From this, initial layout prototypes were developed, with two possible directions: the step scale, and tiered pages, both of which address making the recipe steps easy to follow. The step scale book includes an apparatus to slide up and down the page to indicate the current step, while the different-sized tiered pages attempted to make book navigation more obvious and easy to visualize. Additionally, “blank” pages include sensory-based positive reinforcement to encourage the participant to continue on with their cooking. Both prototypes also utilize “look and match” photographs of each step, as well as sensory icons that alert both the participant and their mentor of possibly stressful experiences during the cooking process, including indications for high heat, sharp tools, and loud noises.
Initial Prototypes: two options were presented to CC
Both of these were presented to Carousel Connections employees, and they provided feedback, saying the Tiered Pages may be too difficult to practically implement for CC’s usage, but, the positive reinforcement is a great addition and should be used. The movable step scale could be very beneficial. Therefore, we decided to proceed with the step scale direction.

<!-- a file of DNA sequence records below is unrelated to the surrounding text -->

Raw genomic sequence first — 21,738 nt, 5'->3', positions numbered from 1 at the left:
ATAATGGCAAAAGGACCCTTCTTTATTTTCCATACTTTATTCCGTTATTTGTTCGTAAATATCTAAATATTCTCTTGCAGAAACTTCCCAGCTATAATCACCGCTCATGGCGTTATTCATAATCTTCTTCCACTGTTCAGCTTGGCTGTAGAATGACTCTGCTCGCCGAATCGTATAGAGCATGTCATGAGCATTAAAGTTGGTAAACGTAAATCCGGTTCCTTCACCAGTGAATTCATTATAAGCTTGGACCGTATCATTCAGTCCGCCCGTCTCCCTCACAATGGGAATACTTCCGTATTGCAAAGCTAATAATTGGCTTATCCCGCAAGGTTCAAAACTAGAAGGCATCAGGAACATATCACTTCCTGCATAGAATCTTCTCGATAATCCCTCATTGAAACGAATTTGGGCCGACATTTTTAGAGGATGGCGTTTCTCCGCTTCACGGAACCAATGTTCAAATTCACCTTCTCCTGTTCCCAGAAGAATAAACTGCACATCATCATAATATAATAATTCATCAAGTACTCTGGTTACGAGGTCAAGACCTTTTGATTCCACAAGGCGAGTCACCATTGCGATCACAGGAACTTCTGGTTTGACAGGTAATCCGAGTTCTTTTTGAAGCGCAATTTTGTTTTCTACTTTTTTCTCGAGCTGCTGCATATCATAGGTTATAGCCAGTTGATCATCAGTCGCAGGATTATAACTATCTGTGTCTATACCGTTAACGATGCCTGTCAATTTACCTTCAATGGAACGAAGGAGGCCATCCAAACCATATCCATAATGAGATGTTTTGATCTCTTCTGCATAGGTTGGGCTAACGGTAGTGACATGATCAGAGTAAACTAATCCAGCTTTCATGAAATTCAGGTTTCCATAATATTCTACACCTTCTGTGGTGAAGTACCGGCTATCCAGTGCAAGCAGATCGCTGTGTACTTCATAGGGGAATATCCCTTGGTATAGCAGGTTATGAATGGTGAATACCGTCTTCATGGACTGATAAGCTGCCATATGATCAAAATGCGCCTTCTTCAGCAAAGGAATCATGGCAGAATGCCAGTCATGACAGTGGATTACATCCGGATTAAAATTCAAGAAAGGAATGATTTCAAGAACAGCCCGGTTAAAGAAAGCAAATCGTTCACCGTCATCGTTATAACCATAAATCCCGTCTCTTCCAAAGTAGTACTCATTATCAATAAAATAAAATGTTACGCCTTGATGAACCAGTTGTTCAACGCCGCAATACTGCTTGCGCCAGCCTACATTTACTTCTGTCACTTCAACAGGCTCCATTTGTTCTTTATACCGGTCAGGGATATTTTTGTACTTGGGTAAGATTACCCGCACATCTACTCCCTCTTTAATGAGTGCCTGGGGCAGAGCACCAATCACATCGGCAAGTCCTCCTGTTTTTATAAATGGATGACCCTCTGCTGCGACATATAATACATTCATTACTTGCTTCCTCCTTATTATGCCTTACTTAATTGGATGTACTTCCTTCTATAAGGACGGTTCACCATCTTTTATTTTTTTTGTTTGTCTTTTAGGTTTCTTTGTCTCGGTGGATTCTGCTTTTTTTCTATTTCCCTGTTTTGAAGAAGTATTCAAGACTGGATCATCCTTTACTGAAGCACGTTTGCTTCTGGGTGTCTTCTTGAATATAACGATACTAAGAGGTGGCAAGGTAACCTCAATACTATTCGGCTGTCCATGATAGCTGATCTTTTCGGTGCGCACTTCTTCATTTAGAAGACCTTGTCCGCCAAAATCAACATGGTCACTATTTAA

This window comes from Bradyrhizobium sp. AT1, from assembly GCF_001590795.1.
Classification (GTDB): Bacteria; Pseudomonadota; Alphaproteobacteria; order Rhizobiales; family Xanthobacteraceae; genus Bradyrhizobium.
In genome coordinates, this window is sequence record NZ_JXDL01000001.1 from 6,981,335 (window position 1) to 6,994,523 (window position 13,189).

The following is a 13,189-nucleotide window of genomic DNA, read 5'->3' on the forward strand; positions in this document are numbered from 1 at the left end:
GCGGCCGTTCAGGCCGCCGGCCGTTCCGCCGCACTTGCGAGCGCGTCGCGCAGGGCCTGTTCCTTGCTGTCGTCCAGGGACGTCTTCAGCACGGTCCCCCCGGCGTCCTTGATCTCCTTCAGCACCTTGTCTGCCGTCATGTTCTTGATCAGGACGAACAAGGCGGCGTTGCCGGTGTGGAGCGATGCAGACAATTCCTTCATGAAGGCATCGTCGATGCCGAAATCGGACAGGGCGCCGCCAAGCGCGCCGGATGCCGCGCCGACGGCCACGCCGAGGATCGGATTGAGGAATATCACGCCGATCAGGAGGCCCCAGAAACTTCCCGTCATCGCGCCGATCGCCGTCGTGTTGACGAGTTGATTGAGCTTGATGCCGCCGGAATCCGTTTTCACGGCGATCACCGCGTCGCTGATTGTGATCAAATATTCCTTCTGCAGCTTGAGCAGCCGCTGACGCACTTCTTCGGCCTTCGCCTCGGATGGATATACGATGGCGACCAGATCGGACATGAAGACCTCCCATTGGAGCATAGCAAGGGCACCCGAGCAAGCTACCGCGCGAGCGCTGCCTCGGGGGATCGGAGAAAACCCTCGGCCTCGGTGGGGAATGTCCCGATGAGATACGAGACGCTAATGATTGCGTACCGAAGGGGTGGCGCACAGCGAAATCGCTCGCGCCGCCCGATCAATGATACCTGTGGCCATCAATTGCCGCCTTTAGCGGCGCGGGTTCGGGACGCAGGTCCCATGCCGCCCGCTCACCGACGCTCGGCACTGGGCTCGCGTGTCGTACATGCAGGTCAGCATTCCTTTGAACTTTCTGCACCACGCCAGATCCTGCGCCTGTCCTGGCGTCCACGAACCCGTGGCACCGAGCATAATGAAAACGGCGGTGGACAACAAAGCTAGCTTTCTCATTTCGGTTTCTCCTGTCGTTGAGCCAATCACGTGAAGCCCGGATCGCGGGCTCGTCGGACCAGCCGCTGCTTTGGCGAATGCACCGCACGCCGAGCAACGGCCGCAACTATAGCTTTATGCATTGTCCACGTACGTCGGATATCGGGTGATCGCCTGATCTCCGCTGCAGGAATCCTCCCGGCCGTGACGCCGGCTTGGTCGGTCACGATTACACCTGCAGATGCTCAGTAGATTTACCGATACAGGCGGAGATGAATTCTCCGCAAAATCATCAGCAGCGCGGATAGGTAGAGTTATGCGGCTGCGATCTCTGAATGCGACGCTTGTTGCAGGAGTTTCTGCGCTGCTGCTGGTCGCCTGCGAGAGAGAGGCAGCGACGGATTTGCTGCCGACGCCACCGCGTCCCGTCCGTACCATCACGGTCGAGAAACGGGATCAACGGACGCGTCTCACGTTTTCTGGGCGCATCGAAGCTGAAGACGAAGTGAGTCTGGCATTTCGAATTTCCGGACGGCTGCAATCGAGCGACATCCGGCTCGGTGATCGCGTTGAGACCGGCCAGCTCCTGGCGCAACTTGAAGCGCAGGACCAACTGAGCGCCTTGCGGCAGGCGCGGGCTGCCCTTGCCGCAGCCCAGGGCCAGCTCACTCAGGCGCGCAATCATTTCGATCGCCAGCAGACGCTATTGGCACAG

The next step involved testing prototypes with actual users, so I designed a sample recipe prototype, while the OT student would go to Carousel Connections at least every Tuesday and Friday over the course of a month (6-7 total sessions). The participant and their mentor would attempt to follow a recipe using the prototype, then provide feedback for improvements after.
User testing prototype sample
User testing sessions with participants and mentors
User testing session feedback
The final solution is a template that Carousel Connections employees and their participants can fill in to create a customized cookbook for each user's particular needs and wants. It features large and simple typefaces for legibility, laminated pages for taking notes, and a binder format to allow the participant and their mentor to customize the cookbook according to the particular participant's needs.
The introduction to each recipe includes icons representing particular sensory components (such as sharp tools, loud noises, and hot stoves), as well as an indication whether a food can be eaten "always", "sometimes", or as a "treat", determined by the participant and mentor.
Each step is divided by rows, allowing for the easy usage of the included reading guide strip to help the participant isolate the step that they are on. Literal photos of each ingredient and step allow the participant to easily check to make sure they are properly following the recipe.
Certain important parts of the process, such as washing hands, are emphasized to help remind the participant to complete it. Additionally, the use of positive sensory reinforcement in some sections helps the participant feel excited and confident about their work.
The cookbook was formatted as a Google Docs document to allow Carousel Connections employees to easily access, edit, and copy the layout for creating the cookbook recipes. The book is intended to be able to be printed out, laminated, and compiled in a binder for each participant.